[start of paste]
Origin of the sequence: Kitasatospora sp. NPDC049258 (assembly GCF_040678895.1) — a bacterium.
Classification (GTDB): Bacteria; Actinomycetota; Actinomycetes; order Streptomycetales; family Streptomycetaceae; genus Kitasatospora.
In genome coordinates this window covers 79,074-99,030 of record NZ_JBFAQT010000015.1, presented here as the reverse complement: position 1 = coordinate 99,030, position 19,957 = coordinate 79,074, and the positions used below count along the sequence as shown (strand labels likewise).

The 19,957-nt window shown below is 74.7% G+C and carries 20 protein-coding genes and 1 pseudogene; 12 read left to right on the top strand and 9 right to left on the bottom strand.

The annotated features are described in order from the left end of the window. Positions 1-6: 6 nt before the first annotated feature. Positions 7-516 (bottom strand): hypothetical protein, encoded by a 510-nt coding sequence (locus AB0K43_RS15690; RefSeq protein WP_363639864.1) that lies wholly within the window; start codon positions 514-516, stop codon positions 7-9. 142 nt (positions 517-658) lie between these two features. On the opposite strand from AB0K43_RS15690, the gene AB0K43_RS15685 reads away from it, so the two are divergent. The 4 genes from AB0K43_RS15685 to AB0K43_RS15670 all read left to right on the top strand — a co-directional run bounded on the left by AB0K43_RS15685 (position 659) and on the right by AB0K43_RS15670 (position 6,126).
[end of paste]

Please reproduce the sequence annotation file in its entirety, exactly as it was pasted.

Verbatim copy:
Origin of the sequence: Kitasatospora sp. NPDC049258 (assembly GCF_040678895.1) — a bacterium.
Classification (GTDB): Bacteria; Actinomycetota; Actinomycetes; order Streptomycetales; family Streptomycetaceae; genus Kitasatospora.
In genome coordinates this window covers 79,074-99,030 of record NZ_JBFAQT010000015.1, presented here as the reverse complement: position 1 = coordinate 99,030, position 19,957 = coordinate 79,074, and the positions used below count along the sequence as shown (strand labels likewise).

The 19,957-nt window shown below is 74.7% G+C and carries 20 protein-coding genes and 1 pseudogene; 12 read left to right on the top strand and 9 right to left on the bottom strand.

The annotated features are described in order from the left end of the window. Positions 1-6: 6 nt before the first annotated feature. Positions 7-516 (bottom strand): hypothetical protein, encoded by a 510-nt coding sequence (locus AB0K43_RS15690; RefSeq protein WP_363639864.1) that lies wholly within the window; start codon positions 514-516, stop codon positions 7-9. 142 nt (positions 517-658) lie between these two features. On the opposite strand from AB0K43_RS15690, the gene AB0K43_RS15685 reads away from it, so the two are divergent. The 4 genes from AB0K43_RS15685 to AB0K43_RS15670 all read left to right on the top strand — a co-directional run bounded on the left by AB0K43_RS15685 (position 659) and on the right by AB0K43_RS15670 (position 6,126).